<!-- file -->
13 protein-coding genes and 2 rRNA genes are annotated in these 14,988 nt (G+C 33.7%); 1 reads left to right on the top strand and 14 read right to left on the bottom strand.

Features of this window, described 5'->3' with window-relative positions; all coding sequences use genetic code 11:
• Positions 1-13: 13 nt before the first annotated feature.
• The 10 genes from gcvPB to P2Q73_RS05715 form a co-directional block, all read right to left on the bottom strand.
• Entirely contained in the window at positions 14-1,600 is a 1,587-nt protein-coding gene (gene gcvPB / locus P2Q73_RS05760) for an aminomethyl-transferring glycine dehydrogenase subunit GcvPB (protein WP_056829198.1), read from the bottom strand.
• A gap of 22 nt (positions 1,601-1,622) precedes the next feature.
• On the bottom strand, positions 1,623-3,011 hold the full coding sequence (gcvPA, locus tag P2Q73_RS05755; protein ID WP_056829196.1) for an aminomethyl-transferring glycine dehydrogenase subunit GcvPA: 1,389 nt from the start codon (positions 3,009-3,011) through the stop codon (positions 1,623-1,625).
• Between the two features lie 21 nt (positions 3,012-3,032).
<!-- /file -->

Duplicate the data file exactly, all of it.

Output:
13 protein-coding genes and 2 rRNA genes are annotated in these 14,988 nt (G+C 33.7%); 1 reads left to right on the top strand and 14 read right to left on the bottom strand.

Features of this window, described 5'->3' with window-relative positions; all coding sequences use genetic code 11:
• Positions 1-13: 13 nt before the first annotated feature.
• The 10 genes from gcvPB to P2Q73_RS05715 form a co-directional block, all read right to left on the bottom strand.
• Entirely contained in the window at positions 14-1,600 is a 1,587-nt protein-coding gene (gene gcvPB / locus P2Q73_RS05760) for an aminomethyl-transferring glycine dehydrogenase subunit GcvPB (protein WP_056829198.1), read from the bottom strand.
• A gap of 22 nt (positions 1,601-1,622) precedes the next feature.
• On the bottom strand, positions 1,623-3,011 hold the full coding sequence (gcvPA, locus tag P2Q73_RS05755; protein ID WP_056829196.1) for an aminomethyl-transferring glycine dehydrogenase subunit GcvPA: 1,389 nt from the start codon (positions 3,009-3,011) through the stop codon (positions 1,623-1,625).
• Between the two features lie 21 nt (positions 3,012-3,032).